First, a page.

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Letters of Embodiment - October 2020

A monthly newsletter to stay in touch and inspire connection and reflection.

Humans are resilient beings. Physical, mental, emotional, and spiritual challenges can throw the nervous system off-kilter, but the body adapts and changes at such a pace we likely don't always notice. It is relentlessly adjusting, compensating, and frankly, putting up with the harshness of everyday life. The body largely knows how to maintain homeostasis without conscious thought or action and withstands much more than we give it credit for. While this doesn't mean we don't still experience hardship, when we have that pliability, we can meet it with grace, and let it go with ease. If you're feeling defeated, or just not very resilient or adaptable, that is okay. This is a trait that can be developed and improved. With all that 2020 has to offer and impose, I think it's safe to say we could all use a little boost of strength.

What are some ways we can improve resiliency?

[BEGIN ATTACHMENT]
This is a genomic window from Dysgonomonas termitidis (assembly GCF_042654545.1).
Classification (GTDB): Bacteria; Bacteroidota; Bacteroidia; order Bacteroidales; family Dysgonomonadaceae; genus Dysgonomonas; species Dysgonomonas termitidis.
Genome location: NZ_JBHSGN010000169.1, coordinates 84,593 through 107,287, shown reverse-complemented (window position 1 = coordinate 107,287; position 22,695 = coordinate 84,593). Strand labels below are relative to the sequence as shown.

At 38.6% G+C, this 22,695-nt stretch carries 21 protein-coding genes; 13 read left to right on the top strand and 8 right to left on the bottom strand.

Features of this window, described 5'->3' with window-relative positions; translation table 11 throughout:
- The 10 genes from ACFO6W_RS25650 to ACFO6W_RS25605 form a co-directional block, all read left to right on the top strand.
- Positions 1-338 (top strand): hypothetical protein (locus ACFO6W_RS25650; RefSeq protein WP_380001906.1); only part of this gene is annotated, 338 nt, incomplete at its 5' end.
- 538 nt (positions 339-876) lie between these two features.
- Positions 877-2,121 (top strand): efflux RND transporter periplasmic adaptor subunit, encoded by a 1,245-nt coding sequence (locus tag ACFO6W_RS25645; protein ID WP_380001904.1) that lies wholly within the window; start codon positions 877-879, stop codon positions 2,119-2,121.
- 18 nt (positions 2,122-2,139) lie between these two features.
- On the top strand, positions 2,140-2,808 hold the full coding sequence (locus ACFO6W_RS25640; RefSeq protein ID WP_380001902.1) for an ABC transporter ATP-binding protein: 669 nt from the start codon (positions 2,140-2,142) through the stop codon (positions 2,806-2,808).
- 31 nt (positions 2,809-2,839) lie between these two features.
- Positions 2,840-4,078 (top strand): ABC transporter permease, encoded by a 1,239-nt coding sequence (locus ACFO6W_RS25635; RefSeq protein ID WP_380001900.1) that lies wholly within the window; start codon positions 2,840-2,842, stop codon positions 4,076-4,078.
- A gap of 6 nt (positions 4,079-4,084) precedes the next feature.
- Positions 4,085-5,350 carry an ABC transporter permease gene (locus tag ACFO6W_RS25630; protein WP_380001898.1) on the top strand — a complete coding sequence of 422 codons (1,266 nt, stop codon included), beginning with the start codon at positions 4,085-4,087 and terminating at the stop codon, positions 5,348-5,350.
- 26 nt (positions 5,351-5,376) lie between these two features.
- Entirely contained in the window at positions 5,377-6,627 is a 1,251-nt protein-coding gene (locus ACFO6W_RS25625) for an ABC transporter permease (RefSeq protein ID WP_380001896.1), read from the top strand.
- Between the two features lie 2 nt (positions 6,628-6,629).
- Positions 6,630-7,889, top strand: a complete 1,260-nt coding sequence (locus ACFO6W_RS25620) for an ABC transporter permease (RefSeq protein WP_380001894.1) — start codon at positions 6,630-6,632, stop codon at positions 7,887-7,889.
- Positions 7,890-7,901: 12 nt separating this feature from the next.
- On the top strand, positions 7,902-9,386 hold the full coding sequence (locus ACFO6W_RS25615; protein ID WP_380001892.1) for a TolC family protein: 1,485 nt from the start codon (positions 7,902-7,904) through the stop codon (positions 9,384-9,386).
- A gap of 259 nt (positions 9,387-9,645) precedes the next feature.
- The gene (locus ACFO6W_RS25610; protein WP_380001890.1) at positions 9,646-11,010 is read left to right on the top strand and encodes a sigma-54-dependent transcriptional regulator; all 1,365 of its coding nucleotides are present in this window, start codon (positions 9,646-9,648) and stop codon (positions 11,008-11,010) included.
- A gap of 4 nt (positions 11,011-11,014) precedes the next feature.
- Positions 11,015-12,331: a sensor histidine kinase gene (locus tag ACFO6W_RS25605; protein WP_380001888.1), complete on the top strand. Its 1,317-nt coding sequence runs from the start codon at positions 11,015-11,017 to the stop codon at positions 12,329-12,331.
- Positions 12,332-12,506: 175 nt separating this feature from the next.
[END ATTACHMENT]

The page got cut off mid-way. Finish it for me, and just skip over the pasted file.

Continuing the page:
• Talking to empathetic people and building connections will remind you you're not alone.

  • Having a gratitude practice can literally change your brain while improving emotional intelligence.

  • Taking care of your physical body (getting ample sleep, eating nutrient-dense meals, receiving bodywork, and exercising) will strengthen your adaptability to stress.

  • Helping others in need, whether it's volunteer work or just dedicating some time to a friend who needs it, give us a sense of purpose and community.

  • Being proactive in solving your problems rather than ignoring them will show you that your situation can improve if you work at it. It can take time to recover from major setbacks or trauma, but making a plan and taking action will show you tangible progress as well as help you to remain hopeful.

Some things to ponder... Questions to answer in a journal or around the dinner table.

  • How do you cope with pressure?

  • In what ways do you show resiliency?

  • How do you respond to negative feedback from a manager or a loved one?

  • Talk about a time when you had to deal with a major crisis.

A collection of highly recommended sources of inspiration:

Read:

Listen:

Participate:


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